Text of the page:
Article Text

UK national standards for sickle cell disease in childhood: using audit to improve clinical care
  1. G Hann1,
  2. M Roberts-Harewood2,3,
  3. DA Yardumian3,
  4. O Wilkey1
  1. 1Paediatric Department, North Middlesex University Hospital NHS Trust, London, UK
  2. 2Paediatric Haematology Department, Great Ormond Street Hospital, London, UK
  3. 3Haematology Department, North Middlesex University Hospital NHS Trust, London, UK


Background In the UK, Sickle cell disease (SCD) affects 1 in 2,400 live births and there is now a nationwide screening programme in place. There are currently estimated to be 12,500 individuals living with SCD in England where it is the most common and fastest growing genetic disorder. Treatment is aimed at reducing complications with preventative measures such as prophylactic antibiotics, immunisation, and cranial doppler ultrasound to assess stroke risk.

Objectives This audit aims to compare local outcomes at the North Middlesex University Hospital with the recommended national standards for the management of sickle cell disease. This poster presents the results of 2 years of audit data (a full audit cycle) to assess whether recommendations made in 2009 have led to improvements in outcomes in 2010.

Methods Information was retrieved via a retrospective database and notes audit of 249 patients on the haemoglobinopathy register at North Middlesex Hospital. Collated data was compared to national standards.

Results The UK national standards for sickle cell disease, taken from 3 government documents (see references), were audited on 2 consecutive years. There are 13 national standards on the treatment and management of pediatric sickle cell disease covering recommendations for newborn screening, penicillin and pneumococcal prophylaxis, transcranial doppler ultrasound (TCD) scanning and annual review. Out of 13 national targets, 6 were met in 2009 and 9 were met in 2010. Patient non attendance appointments led to a number of standards not being met in both years.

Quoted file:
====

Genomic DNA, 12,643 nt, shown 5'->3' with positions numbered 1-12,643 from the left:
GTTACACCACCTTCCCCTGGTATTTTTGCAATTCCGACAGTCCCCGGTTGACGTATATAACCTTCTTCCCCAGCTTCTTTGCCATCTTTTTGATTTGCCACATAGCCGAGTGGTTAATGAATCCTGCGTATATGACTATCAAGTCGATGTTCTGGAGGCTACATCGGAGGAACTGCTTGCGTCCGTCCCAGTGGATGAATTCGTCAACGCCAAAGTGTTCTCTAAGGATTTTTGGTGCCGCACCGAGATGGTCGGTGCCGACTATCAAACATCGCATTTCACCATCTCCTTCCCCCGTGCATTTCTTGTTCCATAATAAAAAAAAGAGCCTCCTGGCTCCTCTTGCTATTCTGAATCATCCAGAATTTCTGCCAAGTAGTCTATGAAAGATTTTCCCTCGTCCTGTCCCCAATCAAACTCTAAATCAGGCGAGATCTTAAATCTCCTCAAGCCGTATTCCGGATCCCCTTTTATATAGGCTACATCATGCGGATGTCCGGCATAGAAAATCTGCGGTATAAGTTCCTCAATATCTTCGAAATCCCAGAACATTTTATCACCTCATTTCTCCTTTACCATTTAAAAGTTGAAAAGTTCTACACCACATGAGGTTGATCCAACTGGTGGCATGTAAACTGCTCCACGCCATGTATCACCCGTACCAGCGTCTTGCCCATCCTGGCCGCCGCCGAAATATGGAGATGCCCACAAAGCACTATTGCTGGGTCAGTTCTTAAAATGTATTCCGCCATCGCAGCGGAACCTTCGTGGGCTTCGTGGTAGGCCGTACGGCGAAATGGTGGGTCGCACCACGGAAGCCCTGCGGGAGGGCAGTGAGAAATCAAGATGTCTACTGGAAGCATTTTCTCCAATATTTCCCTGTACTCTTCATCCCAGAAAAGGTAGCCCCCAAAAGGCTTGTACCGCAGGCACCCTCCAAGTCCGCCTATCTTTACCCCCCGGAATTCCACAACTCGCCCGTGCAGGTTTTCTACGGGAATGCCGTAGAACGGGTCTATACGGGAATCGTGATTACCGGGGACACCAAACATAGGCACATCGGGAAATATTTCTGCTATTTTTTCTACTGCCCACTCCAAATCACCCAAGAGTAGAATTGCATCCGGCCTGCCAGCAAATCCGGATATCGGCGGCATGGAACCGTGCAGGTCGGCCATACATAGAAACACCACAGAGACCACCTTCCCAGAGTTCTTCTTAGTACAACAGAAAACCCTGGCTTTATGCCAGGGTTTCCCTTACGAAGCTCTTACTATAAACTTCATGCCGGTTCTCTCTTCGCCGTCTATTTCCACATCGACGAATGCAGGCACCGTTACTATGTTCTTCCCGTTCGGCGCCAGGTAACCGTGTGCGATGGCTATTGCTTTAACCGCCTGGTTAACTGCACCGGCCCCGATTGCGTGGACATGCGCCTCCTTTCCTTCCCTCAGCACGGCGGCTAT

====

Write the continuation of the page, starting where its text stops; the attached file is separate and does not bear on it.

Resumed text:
Conclusions Improvement in meeting national targets occurred between 2009 and 2010 as a result of the audit process and subsequent recommendations such as changes to note keeping, the introduction of patient held records, family clinics, and the introduction of after school appointments for adolescents. The audit process itself highlighted issues such as patient non attendance and its impact on meeting standards. Non attendance remains a costly and troubling problem to the NHS where there has been a great impetus to look at the cost analysis of providing services. Steps are now being taken to reduce non attendance including a research project examining the correlation between social factors and non attendance.

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